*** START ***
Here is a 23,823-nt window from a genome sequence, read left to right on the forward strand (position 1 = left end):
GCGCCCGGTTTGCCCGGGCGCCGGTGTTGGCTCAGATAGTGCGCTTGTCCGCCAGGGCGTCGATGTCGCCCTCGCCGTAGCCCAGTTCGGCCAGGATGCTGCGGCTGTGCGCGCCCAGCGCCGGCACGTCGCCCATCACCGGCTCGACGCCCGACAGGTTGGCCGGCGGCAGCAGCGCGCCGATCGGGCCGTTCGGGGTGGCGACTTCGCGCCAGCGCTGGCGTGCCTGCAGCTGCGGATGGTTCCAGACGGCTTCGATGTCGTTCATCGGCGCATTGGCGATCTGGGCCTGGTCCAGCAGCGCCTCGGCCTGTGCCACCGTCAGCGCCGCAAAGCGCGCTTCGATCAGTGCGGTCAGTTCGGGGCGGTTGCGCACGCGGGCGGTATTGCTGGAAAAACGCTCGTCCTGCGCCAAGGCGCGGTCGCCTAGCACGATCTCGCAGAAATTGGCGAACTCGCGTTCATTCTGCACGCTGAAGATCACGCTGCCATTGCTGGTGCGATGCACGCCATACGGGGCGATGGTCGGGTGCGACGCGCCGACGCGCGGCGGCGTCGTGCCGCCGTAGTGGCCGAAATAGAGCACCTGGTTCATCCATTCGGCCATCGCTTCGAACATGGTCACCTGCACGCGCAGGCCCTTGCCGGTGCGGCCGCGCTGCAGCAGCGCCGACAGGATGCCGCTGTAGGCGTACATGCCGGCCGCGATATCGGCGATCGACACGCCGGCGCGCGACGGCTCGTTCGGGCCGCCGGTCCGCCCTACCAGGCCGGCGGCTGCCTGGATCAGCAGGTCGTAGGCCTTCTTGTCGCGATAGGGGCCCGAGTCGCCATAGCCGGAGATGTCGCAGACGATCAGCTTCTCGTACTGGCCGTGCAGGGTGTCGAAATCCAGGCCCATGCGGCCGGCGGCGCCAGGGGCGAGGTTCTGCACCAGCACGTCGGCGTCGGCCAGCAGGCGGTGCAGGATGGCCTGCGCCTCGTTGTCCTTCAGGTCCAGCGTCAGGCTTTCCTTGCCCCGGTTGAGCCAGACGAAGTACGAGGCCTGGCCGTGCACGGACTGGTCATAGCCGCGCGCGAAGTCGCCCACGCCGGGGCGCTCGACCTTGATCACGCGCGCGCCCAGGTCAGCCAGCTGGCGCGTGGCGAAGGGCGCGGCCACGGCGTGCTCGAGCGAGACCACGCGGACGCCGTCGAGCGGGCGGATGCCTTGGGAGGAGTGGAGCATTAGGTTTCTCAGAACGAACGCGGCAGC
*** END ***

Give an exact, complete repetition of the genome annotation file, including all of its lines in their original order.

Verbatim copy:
Here is a 23,823-nt window from a genome sequence, read left to right on the forward strand (position 1 = left end):
GCGCCCGGTTTGCCCGGGCGCCGGTGTTGGCTCAGATAGTGCGCTTGTCCGCCAGGGCGTCGATGTCGCCCTCGCCGTAGCCCAGTTCGGCCAGGATGCTGCGGCTGTGCGCGCCCAGCGCCGGCACGTCGCCCATCACCGGCTCGACGCCCGACAGGTTGGCCGGCGGCAGCAGCGCGCCGATCGGGCCGTTCGGGGTGGCGACTTCGCGCCAGCGCTGGCGTGCCTGCAGCTGCGGATGGTTCCAGACGGCTTCGATGTCGTTCATCGGCGCATTGGCGATCTGGGCCTGGTCCAGCAGCGCCTCGGCCTGTGCCACCGTCAGCGCCGCAAAGCGCGCTTCGATCAGTGCGGTCAGTTCGGGGCGGTTGCGCACGCGGGCGGTATTGCTGGAAAAACGCTCGTCCTGCGCCAAGGCGCGGTCGCCTAGCACGATCTCGCAGAAATTGGCGAACTCGCGTTCATTCTGCACGCTGAAGATCACGCTGCCATTGCTGGTGCGATGCACGCCATACGGGGCGATGGTCGGGTGCGACGCGCCGACGCGCGGCGGCGTCGTGCCGCCGTAGTGGCCGAAATAGAGCACCTGGTTCATCCATTCGGCCATCGCTTCGAACATGGTCACCTGCACGCGCAGGCCCTTGCCGGTGCGGCCGCGCTGCAGCAGCGCCGACAGGATGCCGCTGTAGGCGTACATGCCGGCCGCGATATCGGCGATCGACACGCCGGCGCGCGACGGCTCGTTCGGGCCGCCGGTCCGCCCTACCAGGCCGGCGGCTGCCTGGATCAGCAGGTCGTAGGCCTTCTTGTCGCGATAGGGGCCCGAGTCGCCATAGCCGGAGATGTCGCAGACGATCAGCTTCTCGTACTGGCCGTGCAGGGTGTCGAAATCCAGGCCCATGCGGCCGGCGGCGCCAGGGGCGAGGTTCTGCACCAGCACGTCGGCGTCGGCCAGCAGGCGGTGCAGGATGGCCTGCGCCTCGTTGTCCTTCAGGTCCAGCGTCAGGCTTTCCTTGCCCCGGTTGAGCCAGACGAAGTACGAGGCCTGGCCGTGCACGGACTGGTCATAGCCGCGCGCGAAGTCGCCCACGCCGGGGCGCTCGACCTTGATCACGCGCGCGCCCAGGTCAGCCAGCTGGCGCGTGGCGAAGGGCGCGGCCACGGCGTGCTCGAGCGAGACCACGCGGACGCCGTCGAGCGGGCGGATGCCTTGGGAGGAGTGGAGCATTAGGTTTCTCAGAACGAACGCGGCAGC